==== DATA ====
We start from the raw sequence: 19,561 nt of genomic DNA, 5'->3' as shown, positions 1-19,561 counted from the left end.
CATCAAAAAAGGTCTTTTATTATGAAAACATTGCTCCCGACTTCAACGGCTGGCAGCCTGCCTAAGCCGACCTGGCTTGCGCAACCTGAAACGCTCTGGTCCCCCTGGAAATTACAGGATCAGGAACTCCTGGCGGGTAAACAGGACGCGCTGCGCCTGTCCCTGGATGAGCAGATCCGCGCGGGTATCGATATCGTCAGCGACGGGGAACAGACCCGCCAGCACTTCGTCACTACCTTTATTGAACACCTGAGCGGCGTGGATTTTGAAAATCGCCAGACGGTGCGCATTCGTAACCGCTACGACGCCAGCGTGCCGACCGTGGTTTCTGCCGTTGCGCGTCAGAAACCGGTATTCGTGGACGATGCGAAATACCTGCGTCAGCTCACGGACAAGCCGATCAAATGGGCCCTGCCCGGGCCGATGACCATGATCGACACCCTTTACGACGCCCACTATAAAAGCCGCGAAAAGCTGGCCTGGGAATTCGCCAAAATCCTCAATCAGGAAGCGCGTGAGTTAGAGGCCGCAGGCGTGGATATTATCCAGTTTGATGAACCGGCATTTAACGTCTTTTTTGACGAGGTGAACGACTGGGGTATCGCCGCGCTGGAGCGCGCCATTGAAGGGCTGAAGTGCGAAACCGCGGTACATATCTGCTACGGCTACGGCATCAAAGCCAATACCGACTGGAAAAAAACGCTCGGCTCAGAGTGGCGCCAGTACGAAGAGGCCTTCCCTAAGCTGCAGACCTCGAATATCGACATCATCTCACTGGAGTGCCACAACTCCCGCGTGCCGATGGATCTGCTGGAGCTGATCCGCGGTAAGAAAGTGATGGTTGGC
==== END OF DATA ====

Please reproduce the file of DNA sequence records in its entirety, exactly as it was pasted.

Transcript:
We start from the raw sequence: 19,561 nt of genomic DNA, 5'->3' as shown, positions 1-19,561 counted from the left end.
CATCAAAAAAGGTCTTTTATTATGAAAACATTGCTCCCGACTTCAACGGCTGGCAGCCTGCCTAAGCCGACCTGGCTTGCGCAACCTGAAACGCTCTGGTCCCCCTGGAAATTACAGGATCAGGAACTCCTGGCGGGTAAACAGGACGCGCTGCGCCTGTCCCTGGATGAGCAGATCCGCGCGGGTATCGATATCGTCAGCGACGGGGAACAGACCCGCCAGCACTTCGTCACTACCTTTATTGAACACCTGAGCGGCGTGGATTTTGAAAATCGCCAGACGGTGCGCATTCGTAACCGCTACGACGCCAGCGTGCCGACCGTGGTTTCTGCCGTTGCGCGTCAGAAACCGGTATTCGTGGACGATGCGAAATACCTGCGTCAGCTCACGGACAAGCCGATCAAATGGGCCCTGCCCGGGCCGATGACCATGATCGACACCCTTTACGACGCCCACTATAAAAGCCGCGAAAAGCTGGCCTGGGAATTCGCCAAAATCCTCAATCAGGAAGCGCGTGAGTTAGAGGCCGCAGGCGTGGATATTATCCAGTTTGATGAACCGGCATTTAACGTCTTTTTTGACGAGGTGAACGACTGGGGTATCGCCGCGCTGGAGCGCGCCATTGAAGGGCTGAAGTGCGAAACCGCGGTACATATCTGCTACGGCTACGGCATCAAAGCCAATACCGACTGGAAAAAAACGCTCGGCTCAGAGTGGCGCCAGTACGAAGAGGCCTTCCCTAAGCTGCAGACCTCGAATATCGACATCATCTCACTGGAGTGCCACAACTCCCGCGTGCCGATGGATCTGCTGGAGCTGATCCGCGGTAAGAAAGTGATGGTTGGC